the output will be:
36446
Example 5
If the program is called with:
python count_fixed_polyominoes.py 15
the output will be:
27394666
Other Examples
For polyominoes of sizes up to and including 15, their number is as in the following table:
Polyomino Size  Number of Fixed Polyominoes 

1  1 
2  2 
3  6 
4  19 
5  63 
6  216 
7  760 
8  2725 
9  9910 
10  36446 
11  135268 
12  505861 
13  1903890 
14  7204874 
15  27394666 
Notes

Arthuc C. Clarke learned about polyominoes from director Stanley Kubrick during the shooting of 2001: A Space Odyssey; he then wove them into his book [2].

The algorithm that you have to implement in this assignment was invented by D. Hugh Redelmeier [7].

The Redelmeier algorithm is not fast, as it has exponential complexity. The fast algorithm we know, although it still has exponential complexity, was invented by Iwan Jensen [6]

We can frame the problem in three or more dimensions; for details, see [1].

The term “polyomino” was introduced by Solomon W. Golomb in 1954. For more details, see his book [5].

Polyominoes were introduced to the wider public by Martin Gardner in 1957 and 1960 in his Scientific American column [3][4].
Bibliography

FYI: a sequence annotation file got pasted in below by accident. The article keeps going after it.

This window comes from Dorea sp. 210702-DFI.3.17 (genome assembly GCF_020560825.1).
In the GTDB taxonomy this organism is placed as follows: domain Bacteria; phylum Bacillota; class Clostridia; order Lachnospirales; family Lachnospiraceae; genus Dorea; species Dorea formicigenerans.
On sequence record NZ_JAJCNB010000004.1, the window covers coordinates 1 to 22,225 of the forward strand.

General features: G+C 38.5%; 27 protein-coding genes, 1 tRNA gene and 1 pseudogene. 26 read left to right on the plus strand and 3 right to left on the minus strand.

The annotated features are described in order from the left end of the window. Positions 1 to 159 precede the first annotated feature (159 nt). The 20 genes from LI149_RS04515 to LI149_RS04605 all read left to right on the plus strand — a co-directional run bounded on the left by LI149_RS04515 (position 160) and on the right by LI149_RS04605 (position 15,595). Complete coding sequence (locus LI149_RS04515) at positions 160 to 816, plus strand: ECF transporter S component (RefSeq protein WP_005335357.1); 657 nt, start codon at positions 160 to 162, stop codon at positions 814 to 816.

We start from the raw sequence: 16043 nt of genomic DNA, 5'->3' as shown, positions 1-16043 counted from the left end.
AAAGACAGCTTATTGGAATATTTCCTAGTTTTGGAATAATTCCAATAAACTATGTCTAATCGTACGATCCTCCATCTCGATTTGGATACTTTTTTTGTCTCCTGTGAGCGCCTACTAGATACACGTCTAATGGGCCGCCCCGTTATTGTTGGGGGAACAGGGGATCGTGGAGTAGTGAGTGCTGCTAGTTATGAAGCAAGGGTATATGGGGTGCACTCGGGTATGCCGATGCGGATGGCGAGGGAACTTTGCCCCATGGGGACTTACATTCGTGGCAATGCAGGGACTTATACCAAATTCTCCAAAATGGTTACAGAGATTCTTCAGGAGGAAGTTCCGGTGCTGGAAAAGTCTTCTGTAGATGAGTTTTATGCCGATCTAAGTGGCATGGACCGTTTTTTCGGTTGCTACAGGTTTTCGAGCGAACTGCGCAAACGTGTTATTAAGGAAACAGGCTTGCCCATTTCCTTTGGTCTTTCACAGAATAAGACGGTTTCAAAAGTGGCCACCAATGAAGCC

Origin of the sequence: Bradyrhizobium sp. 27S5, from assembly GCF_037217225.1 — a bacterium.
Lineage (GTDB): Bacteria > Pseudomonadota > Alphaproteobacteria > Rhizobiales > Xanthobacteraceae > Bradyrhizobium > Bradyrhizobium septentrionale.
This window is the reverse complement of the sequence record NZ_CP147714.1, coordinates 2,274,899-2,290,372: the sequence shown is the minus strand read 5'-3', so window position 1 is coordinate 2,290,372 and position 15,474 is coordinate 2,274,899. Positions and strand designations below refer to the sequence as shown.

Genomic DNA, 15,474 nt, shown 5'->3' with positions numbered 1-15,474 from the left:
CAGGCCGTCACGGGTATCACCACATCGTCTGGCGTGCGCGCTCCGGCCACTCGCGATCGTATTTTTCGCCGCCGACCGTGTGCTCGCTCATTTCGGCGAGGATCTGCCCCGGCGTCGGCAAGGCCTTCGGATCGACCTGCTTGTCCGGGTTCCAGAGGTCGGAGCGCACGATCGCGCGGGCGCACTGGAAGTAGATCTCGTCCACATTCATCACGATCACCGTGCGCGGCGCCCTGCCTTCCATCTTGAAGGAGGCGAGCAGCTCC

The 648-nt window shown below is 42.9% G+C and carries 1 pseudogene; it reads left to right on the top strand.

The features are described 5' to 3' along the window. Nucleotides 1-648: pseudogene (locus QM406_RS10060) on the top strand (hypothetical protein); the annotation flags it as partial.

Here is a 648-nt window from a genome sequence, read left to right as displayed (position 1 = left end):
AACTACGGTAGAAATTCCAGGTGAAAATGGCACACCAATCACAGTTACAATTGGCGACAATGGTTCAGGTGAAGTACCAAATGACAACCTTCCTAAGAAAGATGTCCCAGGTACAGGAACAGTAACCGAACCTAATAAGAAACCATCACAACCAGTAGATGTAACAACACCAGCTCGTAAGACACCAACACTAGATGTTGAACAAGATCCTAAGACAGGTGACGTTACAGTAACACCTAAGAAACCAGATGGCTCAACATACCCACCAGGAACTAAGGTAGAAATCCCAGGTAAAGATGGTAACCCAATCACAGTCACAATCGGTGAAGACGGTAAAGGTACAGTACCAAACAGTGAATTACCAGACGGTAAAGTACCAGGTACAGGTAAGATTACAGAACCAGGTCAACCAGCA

Gadi Aleksandrowicz and Gill Barequet. Counting ddimensional polycubes and nonrectangular planar polyominoes. In Proceedings of the 12th Annual International Conference on Computing and Combinatorics, COCOON '06, 418–427. Berlin, Heidelberg, 2006. SpringerVerlag. URL: https://doi.org/10.1007/11809678_44, doi:10.1007/11809678_44. ↩
 Arthur C. Clarke. Imperial Earth. Gollancz, London, UK, 1965. ↩
 Martin Gardner. More about complex dominoes. Scientific American, 197(6):126–140, 1957. ↩
 Martin Gardner. More about the shapes that can be made with complex dominoes. Scientific American, 203(5):186–201, 1960. doi:10.1038/scientificamerican1160186. ↩
 Solomon W. Golomb. Polyominoes. Princeton University Press, Princeton, NJ, 2nd edition, 1994. ↩
 Iwan Jensen. Enumerations of lattice animals and trees. Journal of Statistical Physics, 102(3/4):865–881, 2001. doi:10.1023/A:1004855020556. ↩
 D. Hugh Redelmeier. Counting polyominoes: yet another attack. Discrete Mathematics, 36(2):191–203, 1981. ↩